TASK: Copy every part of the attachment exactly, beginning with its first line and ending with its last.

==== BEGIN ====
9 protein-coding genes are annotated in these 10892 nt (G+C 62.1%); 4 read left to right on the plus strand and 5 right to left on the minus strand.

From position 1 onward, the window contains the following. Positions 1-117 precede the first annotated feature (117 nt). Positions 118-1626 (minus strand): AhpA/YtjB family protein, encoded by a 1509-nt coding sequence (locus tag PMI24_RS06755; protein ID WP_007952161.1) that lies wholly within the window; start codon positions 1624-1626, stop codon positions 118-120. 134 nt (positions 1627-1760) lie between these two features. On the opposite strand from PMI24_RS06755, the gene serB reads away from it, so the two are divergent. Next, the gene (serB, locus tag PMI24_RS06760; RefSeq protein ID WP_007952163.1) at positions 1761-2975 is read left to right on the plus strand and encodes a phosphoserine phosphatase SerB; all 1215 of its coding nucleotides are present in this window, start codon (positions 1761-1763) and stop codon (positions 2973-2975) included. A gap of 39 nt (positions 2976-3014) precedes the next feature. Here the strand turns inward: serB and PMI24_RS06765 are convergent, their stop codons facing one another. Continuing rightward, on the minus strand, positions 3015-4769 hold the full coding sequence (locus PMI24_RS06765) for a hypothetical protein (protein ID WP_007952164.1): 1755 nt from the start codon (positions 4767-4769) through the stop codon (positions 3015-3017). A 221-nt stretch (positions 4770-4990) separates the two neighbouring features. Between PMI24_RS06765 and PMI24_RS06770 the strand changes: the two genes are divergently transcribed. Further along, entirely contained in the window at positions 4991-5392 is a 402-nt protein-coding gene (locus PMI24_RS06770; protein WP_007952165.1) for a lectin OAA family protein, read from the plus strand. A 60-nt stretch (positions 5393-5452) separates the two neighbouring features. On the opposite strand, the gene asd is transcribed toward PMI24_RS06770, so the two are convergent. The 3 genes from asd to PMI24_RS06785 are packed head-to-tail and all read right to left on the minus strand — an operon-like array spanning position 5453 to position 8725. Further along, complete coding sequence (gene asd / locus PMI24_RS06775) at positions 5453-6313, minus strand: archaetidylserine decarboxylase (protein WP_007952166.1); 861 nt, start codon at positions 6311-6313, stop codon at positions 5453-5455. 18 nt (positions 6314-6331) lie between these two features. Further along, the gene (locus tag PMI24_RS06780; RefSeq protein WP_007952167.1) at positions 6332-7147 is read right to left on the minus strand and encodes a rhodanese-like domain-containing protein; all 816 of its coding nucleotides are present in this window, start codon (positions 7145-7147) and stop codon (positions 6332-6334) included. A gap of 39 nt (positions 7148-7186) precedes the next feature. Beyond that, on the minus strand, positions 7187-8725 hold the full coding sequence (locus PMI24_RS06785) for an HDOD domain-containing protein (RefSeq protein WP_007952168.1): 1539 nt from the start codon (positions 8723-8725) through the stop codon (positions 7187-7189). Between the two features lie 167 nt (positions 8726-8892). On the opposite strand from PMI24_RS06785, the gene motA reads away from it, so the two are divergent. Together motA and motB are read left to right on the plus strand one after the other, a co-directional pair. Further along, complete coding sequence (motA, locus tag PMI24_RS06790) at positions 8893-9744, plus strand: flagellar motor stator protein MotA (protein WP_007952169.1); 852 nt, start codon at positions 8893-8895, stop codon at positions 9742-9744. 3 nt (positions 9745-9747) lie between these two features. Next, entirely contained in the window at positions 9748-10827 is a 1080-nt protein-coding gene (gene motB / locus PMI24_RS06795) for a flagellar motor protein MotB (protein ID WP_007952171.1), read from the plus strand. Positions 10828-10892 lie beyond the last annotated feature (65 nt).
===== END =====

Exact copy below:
9 protein-coding genes are annotated in these 10892 nt (G+C 62.1%); 4 read left to right on the plus strand and 5 right to left on the minus strand.

From position 1 onward, the window contains the following. Positions 1-117 precede the first annotated feature (117 nt). Positions 118-1626 (minus strand): AhpA/YtjB family protein, encoded by a 1509-nt coding sequence (locus tag PMI24_RS06755; protein ID WP_007952161.1) that lies wholly within the window; start codon positions 1624-1626, stop codon positions 118-120. 134 nt (positions 1627-1760) lie between these two features. On the opposite strand from PMI24_RS06755, the gene serB reads away from it, so the two are divergent. Next, the gene (serB, locus tag PMI24_RS06760; RefSeq protein ID WP_007952163.1) at positions 1761-2975 is read left to right on the plus strand and encodes a phosphoserine phosphatase SerB; all 1215 of its coding nucleotides are present in this window, start codon (positions 1761-1763) and stop codon (positions 2973-2975) included. A gap of 39 nt (positions 2976-3014) precedes the next feature. Here the strand turns inward: serB and PMI24_RS06765 are convergent, their stop codons facing one another. Continuing rightward, on the minus strand, positions 3015-4769 hold the full coding sequence (locus PMI24_RS06765) for a hypothetical protein (protein ID WP_007952164.1): 1755 nt from the start codon (positions 4767-4769) through the stop codon (positions 3015-3017). A 221-nt stretch (positions 4770-4990) separates the two neighbouring features. Between PMI24_RS06765 and PMI24_RS06770 the strand changes: the two genes are divergently transcribed. Further along, entirely contained in the window at positions 4991-5392 is a 402-nt protein-coding gene (locus PMI24_RS06770; protein WP_007952165.1) for a lectin OAA family protein, read from the plus strand. A 60-nt stretch (positions 5393-5452) separates the two neighbouring features. On the opposite strand, the gene asd is transcribed toward PMI24_RS06770, so the two are convergent. The 3 genes from asd to PMI24_RS06785 are packed head-to-tail and all read right to left on the minus strand — an operon-like array spanning position 5453 to position 8725. Further along, complete coding sequence (gene asd / locus PMI24_RS06775) at positions 5453-6313, minus strand: archaetidylserine decarboxylase (protein WP_007952166.1); 861 nt, start codon at positions 6311-6313, stop codon at positions 5453-5455. 18 nt (positions 6314-6331) lie between these two features. Further along, the gene (locus tag PMI24_RS06780; RefSeq protein WP_007952167.1) at positions 6332-7147 is read right to left on the minus strand and encodes a rhodanese-like domain-containing protein; all 816 of its coding nucleotides are present in this window, start codon (positions 7145-7147) and stop codon (positions 6332-6334) included. A gap of 39 nt (positions 7148-7186) precedes the next feature. Beyond that, on the minus strand, positions 7187-8725 hold the full coding sequence (locus PMI24_RS06785) for an HDOD domain-containing protein (RefSeq protein WP_007952168.1): 1539 nt from the start codon (positions 8723-8725) through the stop codon (positions 7187-7189). Between the two features lie 167 nt (positions 8726-8892). On the opposite strand from PMI24_RS06785, the gene motA reads away from it, so the two are divergent. Together motA and motB are read left to right on the plus strand one after the other, a co-directional pair. Further along, complete coding sequence (motA, locus tag PMI24_RS06790) at positions 8893-9744, plus strand: flagellar motor stator protein MotA (protein WP_007952169.1); 852 nt, start codon at positions 8893-8895, stop codon at positions 9742-9744. 3 nt (positions 9745-9747) lie between these two features. Next, entirely contained in the window at positions 9748-10827 is a 1080-nt protein-coding gene (gene motB / locus PMI24_RS06795) for a flagellar motor protein MotB (protein ID WP_007952171.1), read from the plus strand. Positions 10828-10892 lie beyond the last annotated feature (65 nt).